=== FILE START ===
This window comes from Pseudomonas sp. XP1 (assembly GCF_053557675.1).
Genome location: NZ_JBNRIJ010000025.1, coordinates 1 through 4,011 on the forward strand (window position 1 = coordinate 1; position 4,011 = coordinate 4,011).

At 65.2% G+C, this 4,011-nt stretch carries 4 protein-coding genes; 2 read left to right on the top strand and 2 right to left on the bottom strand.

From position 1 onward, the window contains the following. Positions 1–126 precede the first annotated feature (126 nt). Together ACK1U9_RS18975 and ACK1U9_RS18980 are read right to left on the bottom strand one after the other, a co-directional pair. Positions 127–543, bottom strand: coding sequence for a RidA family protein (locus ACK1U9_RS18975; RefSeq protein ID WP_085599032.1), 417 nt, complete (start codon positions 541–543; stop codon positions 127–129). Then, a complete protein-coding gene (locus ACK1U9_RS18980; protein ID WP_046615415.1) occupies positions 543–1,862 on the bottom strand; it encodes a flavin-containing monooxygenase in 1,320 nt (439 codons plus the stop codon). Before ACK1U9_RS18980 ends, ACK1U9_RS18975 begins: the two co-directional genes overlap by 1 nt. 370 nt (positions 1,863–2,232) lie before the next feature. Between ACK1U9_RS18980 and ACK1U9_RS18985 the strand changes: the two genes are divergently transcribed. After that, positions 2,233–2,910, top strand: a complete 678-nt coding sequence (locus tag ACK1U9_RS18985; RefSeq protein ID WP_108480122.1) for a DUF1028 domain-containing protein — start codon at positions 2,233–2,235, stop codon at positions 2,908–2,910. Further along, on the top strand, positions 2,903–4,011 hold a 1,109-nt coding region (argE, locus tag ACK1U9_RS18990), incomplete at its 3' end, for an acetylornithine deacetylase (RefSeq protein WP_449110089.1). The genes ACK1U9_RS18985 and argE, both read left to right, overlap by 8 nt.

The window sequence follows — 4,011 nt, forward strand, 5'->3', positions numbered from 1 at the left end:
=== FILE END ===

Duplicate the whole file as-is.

This window comes from Pseudomonas sp. XP1 (assembly GCF_053557675.1).
Genome location: NZ_JBNRIJ010000025.1, coordinates 1 through 4,011 on the forward strand (window position 1 = coordinate 1; position 4,011 = coordinate 4,011).

At 65.2% G+C, this 4,011-nt stretch carries 4 protein-coding genes; 2 read left to right on the top strand and 2 right to left on the bottom strand.

From position 1 onward, the window contains the following. Positions 1–126 precede the first annotated feature (126 nt). Together ACK1U9_RS18975 and ACK1U9_RS18980 are read right to left on the bottom strand one after the other, a co-directional pair. Positions 127–543, bottom strand: coding sequence for a RidA family protein (locus ACK1U9_RS18975; RefSeq protein ID WP_085599032.1), 417 nt, complete (start codon positions 541–543; stop codon positions 127–129). Then, a complete protein-coding gene (locus ACK1U9_RS18980; protein ID WP_046615415.1) occupies positions 543–1,862 on the bottom strand; it encodes a flavin-containing monooxygenase in 1,320 nt (439 codons plus the stop codon). Before ACK1U9_RS18980 ends, ACK1U9_RS18975 begins: the two co-directional genes overlap by 1 nt. 370 nt (positions 1,863–2,232) lie before the next feature. Between ACK1U9_RS18980 and ACK1U9_RS18985 the strand changes: the two genes are divergently transcribed. After that, positions 2,233–2,910, top strand: a complete 678-nt coding sequence (locus tag ACK1U9_RS18985; RefSeq protein ID WP_108480122.1) for a DUF1028 domain-containing protein — start codon at positions 2,233–2,235, stop codon at positions 2,908–2,910. Further along, on the top strand, positions 2,903–4,011 hold a 1,109-nt coding region (argE, locus tag ACK1U9_RS18990), incomplete at its 3' end, for an acetylornithine deacetylase (RefSeq protein WP_449110089.1). The genes ACK1U9_RS18985 and argE, both read left to right, overlap by 8 nt.

The window sequence follows — 4,011 nt, forward strand, 5'->3', positions numbered from 1 at the left end: